Overview: A significant portion of the software delivery lifecycle is spent on tedious and often repetitive manual testing. Automated testing catches issues earlier, improves code quality, and frees developers to do what they do best—write code.
In the tenth episode of the Building a Better Software Delivery Platform podcast, Compuware Topaz for Total Test Product Manager Steen Brahe tells host Rick Slade that, depending on the circumstances, mainframe developers spend 30-80% of their time on testing. That’s a lot of time that could be spent on coding instead dedicated to repetitive manual tasks.
To offer a little more perspective, a recent Vanson Bourne survey, commissioned by Compuware, shows that 80% of the 400 senior IT leaders surveyed feel that bugs will leak into production unless they can automate more testing. And 90% feel that increasing test automation could be the most important factor to successfully accelerate innovation on the mainframe.
Looking at these numbers, the case for employment of automated testing is a no-brainer. Those surveyed overwhelmingly feel that it would increase code quality, and even more overwhelmingly feel that it would significantly increase innovation on the mainframe. Imagine being able to reclaim 10, 20, or even 60% of a developer’s time and dedicate it to writing new code that provides value to your customers.
But another, more shocking statistic stands out in the survey results. Just 7% of survey respondents currently automate the execution of test cases. Seven percent.
Viewed together, these statistics show why testing is such a crucial component of adopting a DevOps-centric software delivery system (SDS). The point of implementing a modern SDS is to increase the velocity of code delivery without sacrificing quality. Automated testing helps on both fronts.
Developers no longer have to be bogged down manually, and repeatedly, creating and executing test cases. Automated testing not only frees developers to write more code, it reduces the time span of the testing phase, effectively multiplying the efficiency gained. As Steen explains,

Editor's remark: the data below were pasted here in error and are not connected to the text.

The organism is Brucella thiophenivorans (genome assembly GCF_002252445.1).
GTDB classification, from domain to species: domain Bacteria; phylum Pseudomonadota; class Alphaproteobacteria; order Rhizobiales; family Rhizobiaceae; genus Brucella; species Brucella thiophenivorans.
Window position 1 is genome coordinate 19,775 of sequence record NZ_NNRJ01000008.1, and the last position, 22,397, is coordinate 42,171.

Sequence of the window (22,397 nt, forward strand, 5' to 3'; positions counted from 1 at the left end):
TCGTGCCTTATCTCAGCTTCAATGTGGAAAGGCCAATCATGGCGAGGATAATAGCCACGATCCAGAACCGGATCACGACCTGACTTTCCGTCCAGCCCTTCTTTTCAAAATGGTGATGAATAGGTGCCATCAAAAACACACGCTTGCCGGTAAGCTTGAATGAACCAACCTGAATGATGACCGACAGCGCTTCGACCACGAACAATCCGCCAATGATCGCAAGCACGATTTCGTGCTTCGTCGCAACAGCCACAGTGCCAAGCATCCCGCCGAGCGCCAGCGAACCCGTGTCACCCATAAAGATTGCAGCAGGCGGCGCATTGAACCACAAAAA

Instead of using time on manual testing, they can focus on what gives value to the company, and that is to develop business functionality faster, and that is also what the developers find most fun.
Automation not only saves time, it improves code quality by shifting testing left. Code changes are automatically tested using saved proven test scenarios, reducing the chance of untested or improperly tested code moving through the software delivery pipeline. Bugs can be caught and corrected earlier in the lifecycle instead of being found in later stages or, even worse, in production. Automation thus improves the quality of tests, thereby improving the quality of code.
New advancements also increase this efficiency and shift left. In July, Compuware released its 23rd consecutive quarterly update, which included a new integration between Topaz for Total Test and Topaz for Enterprise Data. The new feature removes time spent waiting for specialists or database administrators to set up data by allowing developers to enter it directly into the test environment.
With these obvious benefits, it’s no wonder that so many survey respondents see automated testing as playing an integral role in the future of innovation on the mainframe. It is possible to make developers more efficient, significantly improve delivery velocity, and improve quality, thanks to automated testing tools like Topaz for Total Test.
Listen to target=”_blank”>Chapter 11: Automated Testing I to hear Rick’s entire conversation with Steen, including a discussion of virtualized and non-virtualized testing and their roles in the development lifecycle. And don’t miss the second episode on automated testing, Chapter 12, in which Rick talks with Compuware Product Managers Irene Ford and Kevin Corbett about test data management.